A history lesson. 470 comments


Somewhere in this joyous mob is Delino DeShields, whose single broke a scoreless tie in the thirteenth inning, giving the Rangers a badly needed 1-0 win over Kansas City.

It was an incredible at-bat.  Ten pitches. But DeShields battled. And in the end, he poked a single to left field to score Joey Gallo from second for the only run of a thirteen-inning game.

It was an incredible at-bat in a game the Rangers sorely needed.

Can one at-bat be a turning point?

Can one at-bat change the momentum of a season?

History says yes.

On May 4, 2015, the Rangers were in dead last, eight-and-a-half games back, at 8-16, and falling fast, having not even managed to win two games in a row the entire season to that point. They were facing the first-place Houston Astros, at 18-8, and facing Dallas Keuchel, who was at the beginning of his brilliant Cy Young season.

The Rangers offense was struggling, ice cold from opening day, only two hitters were providing any offense, Fielder and Morland. They were getting shut out in that particular early-May game, losing 1-0 in the eighth, with Keuchel having nine strike outs. After Robinson Chirinos struck out to make it ten, up came a guy named Delino DeShields, hitting just .176.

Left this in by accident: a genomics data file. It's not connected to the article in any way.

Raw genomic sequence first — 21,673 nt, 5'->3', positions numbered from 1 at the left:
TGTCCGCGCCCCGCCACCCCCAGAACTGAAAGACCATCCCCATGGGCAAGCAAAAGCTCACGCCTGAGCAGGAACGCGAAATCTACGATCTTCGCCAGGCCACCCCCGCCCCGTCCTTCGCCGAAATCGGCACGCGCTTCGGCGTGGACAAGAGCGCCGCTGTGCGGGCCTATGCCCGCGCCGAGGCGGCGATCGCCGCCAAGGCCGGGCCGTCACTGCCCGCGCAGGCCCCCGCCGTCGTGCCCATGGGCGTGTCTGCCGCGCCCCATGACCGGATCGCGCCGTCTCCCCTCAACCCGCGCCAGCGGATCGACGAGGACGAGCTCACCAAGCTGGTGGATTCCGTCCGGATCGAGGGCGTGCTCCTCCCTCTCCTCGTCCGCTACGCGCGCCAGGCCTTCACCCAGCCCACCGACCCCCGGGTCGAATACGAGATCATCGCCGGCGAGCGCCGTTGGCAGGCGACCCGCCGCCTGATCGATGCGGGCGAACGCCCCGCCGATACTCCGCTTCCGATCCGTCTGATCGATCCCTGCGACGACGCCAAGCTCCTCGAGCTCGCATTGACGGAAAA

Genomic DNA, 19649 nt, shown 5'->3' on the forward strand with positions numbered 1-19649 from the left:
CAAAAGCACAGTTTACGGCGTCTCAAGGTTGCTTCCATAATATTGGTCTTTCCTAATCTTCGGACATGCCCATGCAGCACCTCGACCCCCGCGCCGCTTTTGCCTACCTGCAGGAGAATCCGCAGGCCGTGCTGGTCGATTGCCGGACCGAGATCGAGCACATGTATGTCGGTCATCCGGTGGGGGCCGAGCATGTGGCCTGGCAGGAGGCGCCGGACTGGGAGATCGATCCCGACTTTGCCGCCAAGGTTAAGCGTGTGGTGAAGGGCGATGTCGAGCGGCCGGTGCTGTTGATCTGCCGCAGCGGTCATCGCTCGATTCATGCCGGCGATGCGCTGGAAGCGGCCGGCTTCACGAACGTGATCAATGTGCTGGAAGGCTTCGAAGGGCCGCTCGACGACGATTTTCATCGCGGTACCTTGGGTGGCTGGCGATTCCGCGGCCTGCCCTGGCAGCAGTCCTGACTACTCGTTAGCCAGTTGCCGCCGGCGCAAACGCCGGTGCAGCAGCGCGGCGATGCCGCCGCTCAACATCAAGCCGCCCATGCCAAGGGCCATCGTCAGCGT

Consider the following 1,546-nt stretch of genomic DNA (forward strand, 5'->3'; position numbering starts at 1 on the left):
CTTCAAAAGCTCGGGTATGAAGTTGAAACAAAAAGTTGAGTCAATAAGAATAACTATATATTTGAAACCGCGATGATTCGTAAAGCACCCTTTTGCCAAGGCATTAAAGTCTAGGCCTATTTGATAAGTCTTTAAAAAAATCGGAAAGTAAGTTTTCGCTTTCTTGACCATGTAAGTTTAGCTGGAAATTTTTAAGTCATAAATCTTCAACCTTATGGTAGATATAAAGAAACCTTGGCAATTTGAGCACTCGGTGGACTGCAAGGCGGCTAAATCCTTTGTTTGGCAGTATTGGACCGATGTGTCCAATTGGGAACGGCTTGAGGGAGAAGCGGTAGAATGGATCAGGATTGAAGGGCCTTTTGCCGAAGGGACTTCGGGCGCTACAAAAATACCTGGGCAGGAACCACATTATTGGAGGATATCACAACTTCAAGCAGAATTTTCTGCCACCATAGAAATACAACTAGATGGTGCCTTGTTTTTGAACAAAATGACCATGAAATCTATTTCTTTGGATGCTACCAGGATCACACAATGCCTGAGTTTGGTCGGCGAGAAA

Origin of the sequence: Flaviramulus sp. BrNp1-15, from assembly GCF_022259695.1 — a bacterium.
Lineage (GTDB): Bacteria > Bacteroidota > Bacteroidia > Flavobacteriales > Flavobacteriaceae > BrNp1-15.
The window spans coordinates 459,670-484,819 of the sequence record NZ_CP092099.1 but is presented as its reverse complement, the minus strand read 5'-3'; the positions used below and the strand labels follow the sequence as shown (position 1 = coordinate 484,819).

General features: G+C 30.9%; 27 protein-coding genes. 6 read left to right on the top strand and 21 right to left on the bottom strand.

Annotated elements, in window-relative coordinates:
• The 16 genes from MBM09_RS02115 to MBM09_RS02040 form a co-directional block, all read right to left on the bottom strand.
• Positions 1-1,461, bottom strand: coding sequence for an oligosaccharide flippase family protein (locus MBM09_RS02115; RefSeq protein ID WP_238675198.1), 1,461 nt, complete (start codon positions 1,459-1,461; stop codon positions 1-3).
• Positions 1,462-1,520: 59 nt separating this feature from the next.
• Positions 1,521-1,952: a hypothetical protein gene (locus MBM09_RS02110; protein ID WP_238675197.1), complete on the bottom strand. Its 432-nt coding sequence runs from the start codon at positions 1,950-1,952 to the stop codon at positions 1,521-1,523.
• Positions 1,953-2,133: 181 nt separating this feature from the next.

DeShields took two quick strikes. Then he went to work. He took a few in the dirt. Worked the count to 3-2. Then laid off a really close pitch for ball four.

He immediately stole second. Then scored the tying run on a Jake Smolinski excuse me RBI single. And the Rangers would score the winning run in the top of the ninth.

From there, they went on to sweep the Astros, win twenty-one of their next thirty games to go over .500 for the first time all season, and eventually make their way all the way atop the division.

And it all started with one incredible at-bat.

From little-used Delino DeShields.

Who said history is boring?


Nathan Karns (0-0, 4.38) vs. Cole Hamels (0-0, 3.50)
Game time: 7:05

How the Royals hit against Hamels.
How the Rangers hit against Karns.